When I was eight, I asked my parents what a tampon was. My memory of this moment is shockingly fresh in my mind: I stand in the threshold between our family room and our kitchen, my socked feet on the wood floor. I’m almost sure that tampons are used to stop you from peeing your pants, but I want to make sure of it. My heart is beating when I ask (practically blurt) the question I’d been too scared to ask for years.

My parents look at each other for a moment, baffled. Then, they start to laugh. I’m confused. “You’ll find out in a few years,” my mom says. They turn back to the TV, shaking their heads. I stand there for a moment. I’m shocked at myself, but I’m something else too. Ashamed. Why did I ask that? I vowed to never talk about tampons again.

After sex ed in fifth grade, I still don’t exactly know what a tampon is. The girls from the other class file into our classroom as the boys file into theirs. Our teacher was a woman, and the boys’ a man. Our teacher puts an old VHS tape into our dusty classroom TV set and sits behind her desk, averting her eyes. The movie is from the 1980s and, to say the least, uninformative.

When the movie ends, someone raises their hand and asks, “What’s a period?”

Our teacher says, “It’s something every woman goes through.”


On the playground, a boy asks me if we learned what masturbation was. I say no. He says it’s probably only for boys. I believe this until I’m 15.

The day I get my first period, I’m home from school. I’d been puking all day. I’d never felt that pain in my stomach, a raw pain, a combination of sharp and dull. I think it’s the flu, until I pull down my pants. The blood looks different from normal blood. I sit on the toilet and cry. My hands shake as I call my mom.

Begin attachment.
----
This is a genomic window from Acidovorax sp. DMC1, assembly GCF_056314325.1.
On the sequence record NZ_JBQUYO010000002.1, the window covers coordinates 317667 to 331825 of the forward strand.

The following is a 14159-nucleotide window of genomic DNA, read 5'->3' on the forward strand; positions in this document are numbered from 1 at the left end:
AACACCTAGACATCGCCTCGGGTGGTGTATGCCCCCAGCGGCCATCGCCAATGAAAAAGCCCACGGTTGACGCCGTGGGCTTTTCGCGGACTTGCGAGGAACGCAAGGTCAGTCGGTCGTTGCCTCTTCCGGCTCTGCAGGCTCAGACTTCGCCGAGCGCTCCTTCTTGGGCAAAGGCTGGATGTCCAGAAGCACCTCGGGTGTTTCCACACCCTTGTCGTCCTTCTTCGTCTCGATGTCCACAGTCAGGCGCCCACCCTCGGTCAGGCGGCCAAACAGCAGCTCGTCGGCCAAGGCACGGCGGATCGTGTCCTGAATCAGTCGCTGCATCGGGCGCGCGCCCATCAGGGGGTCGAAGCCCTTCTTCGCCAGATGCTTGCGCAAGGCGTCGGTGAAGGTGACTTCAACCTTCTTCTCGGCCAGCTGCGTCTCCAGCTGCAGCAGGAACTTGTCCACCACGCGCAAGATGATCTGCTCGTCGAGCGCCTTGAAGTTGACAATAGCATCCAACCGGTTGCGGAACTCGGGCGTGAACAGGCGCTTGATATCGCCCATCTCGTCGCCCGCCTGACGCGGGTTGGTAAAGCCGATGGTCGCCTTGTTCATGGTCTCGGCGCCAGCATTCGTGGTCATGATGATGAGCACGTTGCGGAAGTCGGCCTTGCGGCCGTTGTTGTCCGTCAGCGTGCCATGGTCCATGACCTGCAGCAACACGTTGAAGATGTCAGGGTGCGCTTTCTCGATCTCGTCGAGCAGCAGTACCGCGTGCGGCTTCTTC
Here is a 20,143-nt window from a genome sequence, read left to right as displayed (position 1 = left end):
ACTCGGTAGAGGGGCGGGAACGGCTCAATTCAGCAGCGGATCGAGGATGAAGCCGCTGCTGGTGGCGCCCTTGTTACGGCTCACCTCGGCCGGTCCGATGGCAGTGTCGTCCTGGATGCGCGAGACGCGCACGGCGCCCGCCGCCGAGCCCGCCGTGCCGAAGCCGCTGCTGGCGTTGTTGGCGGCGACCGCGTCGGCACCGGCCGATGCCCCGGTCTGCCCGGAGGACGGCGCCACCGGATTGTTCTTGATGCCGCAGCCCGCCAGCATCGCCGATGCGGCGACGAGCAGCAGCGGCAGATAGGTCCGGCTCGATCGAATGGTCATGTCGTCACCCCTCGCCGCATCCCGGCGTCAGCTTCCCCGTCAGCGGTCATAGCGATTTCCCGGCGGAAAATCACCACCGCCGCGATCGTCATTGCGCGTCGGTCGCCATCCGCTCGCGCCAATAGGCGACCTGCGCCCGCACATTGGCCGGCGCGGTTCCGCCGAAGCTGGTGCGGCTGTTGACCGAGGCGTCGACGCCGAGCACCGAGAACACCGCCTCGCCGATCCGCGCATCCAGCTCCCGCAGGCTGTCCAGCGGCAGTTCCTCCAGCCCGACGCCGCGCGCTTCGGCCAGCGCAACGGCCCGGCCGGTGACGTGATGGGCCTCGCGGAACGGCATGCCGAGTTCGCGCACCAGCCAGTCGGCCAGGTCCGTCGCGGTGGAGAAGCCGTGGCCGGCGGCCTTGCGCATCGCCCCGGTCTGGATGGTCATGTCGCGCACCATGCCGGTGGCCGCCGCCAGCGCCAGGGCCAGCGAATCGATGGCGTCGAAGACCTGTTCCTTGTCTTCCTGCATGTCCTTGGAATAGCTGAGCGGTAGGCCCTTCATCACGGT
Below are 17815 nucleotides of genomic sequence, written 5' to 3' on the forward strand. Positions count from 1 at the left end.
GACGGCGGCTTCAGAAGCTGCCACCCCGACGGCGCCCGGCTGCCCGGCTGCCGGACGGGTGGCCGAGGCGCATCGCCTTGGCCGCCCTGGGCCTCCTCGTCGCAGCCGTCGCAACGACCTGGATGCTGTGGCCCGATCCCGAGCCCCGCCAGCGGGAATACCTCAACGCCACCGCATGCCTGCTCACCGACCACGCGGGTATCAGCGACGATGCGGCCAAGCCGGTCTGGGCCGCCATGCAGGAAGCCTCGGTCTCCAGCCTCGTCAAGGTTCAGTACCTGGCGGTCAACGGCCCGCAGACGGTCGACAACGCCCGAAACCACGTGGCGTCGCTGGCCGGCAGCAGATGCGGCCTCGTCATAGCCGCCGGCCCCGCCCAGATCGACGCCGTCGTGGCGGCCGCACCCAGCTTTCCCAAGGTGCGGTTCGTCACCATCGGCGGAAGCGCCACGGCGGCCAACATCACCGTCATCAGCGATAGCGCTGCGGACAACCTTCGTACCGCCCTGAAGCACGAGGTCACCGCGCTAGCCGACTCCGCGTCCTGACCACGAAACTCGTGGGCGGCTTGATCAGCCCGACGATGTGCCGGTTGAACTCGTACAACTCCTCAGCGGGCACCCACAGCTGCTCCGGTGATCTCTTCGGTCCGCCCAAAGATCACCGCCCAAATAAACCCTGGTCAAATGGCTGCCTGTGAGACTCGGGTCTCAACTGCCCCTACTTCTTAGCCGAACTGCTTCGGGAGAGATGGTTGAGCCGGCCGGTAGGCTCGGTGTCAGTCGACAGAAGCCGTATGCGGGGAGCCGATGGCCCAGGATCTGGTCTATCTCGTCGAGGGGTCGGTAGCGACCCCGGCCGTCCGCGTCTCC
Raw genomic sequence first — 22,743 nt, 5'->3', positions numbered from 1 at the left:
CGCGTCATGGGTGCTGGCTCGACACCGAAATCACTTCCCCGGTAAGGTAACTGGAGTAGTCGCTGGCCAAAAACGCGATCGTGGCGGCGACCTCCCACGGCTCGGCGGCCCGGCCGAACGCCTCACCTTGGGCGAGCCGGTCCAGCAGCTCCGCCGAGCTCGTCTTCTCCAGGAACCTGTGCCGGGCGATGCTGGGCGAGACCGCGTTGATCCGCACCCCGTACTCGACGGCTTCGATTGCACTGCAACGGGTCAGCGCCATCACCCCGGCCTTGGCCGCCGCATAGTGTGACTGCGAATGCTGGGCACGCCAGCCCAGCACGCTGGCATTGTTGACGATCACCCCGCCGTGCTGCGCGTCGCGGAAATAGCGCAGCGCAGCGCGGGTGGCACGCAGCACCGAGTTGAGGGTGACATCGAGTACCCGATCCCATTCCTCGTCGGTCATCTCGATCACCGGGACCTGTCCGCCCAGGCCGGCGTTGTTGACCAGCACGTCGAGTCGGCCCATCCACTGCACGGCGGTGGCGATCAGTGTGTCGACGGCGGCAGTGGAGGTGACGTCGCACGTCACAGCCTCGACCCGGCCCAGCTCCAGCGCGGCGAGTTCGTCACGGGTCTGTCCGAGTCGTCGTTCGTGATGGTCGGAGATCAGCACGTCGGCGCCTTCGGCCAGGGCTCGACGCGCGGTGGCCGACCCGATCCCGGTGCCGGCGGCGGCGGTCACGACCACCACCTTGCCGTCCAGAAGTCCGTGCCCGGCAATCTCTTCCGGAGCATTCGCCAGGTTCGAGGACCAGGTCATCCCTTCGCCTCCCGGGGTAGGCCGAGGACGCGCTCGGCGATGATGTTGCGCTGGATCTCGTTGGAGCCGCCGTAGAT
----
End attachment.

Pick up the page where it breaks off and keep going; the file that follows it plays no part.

“Please buy me pads,” I say.

We don’t talk about my period again until I’m in college.

It’s my first year of high school. My friends and I talk about if you should shave “down there.” The unanimous answer is yes, and you should also shave everywhere else.

Boys will think you’re gross if you don’t.

You also shouldn’t smell bad.

You should use the scented soap from Victoria’s Secret, we say.

You know the joke, “What smells like fish? Close your legs!”

And you should only wear lace underwear.

Boys won’t touch you if you don’t.

And don’t let your panty lines show through your pants.

You should also use pads.

Using a tampon is basically losing your virginity.

Boys don’t want to have sex with loose girls.

Never mind pH balance and period comfort and sexual agency. We know all there is to know about our bodies because the boys teach us what we should look like and smell like and feel like. We’re pretty girls and our bodies are for them.

I didn’t know who Georgia O’Keeffe was until my freshman year of college. Her painting “Black Iris” appeared on a PowerPoint slide.

“Her paintings seem to allude to female genitalia,” my professor says.

“That’s totally a vagina,” my friend whispers to me, hand cupped to her ear, leaning over in her chair.

“Black Iriswas the first piece of vaginal art I’d seen by a woman. By men, I’d seen it all: portraits and paintings of women by men, poems, novels, songs about women by men. The female body as seen by men. Men had claimed women, had claimed the vagina. “Black Iris” shattered that claim. The masculine vagina suddenly became replaced by the feminine one, the right one, the one I owned. I liked this version better. In fact, I loved it.

O’Keeffe became something of an icon to me, the standard of the radical, raw embrace of femininity that I wanted as a part of myself. Hers is one of the only quotes I think about every day: “I said to myself, I have things in my head that are not like what anyone has taught me — shapes and ideas so near to me — so natural to my way of being and thinking that it hasn’t occurred to me to put them down. I decided to start anew, to strip away what I had been taught.”

Here is my unlearning of what I’ve been taught: My female body is mine. And it is beautiful.

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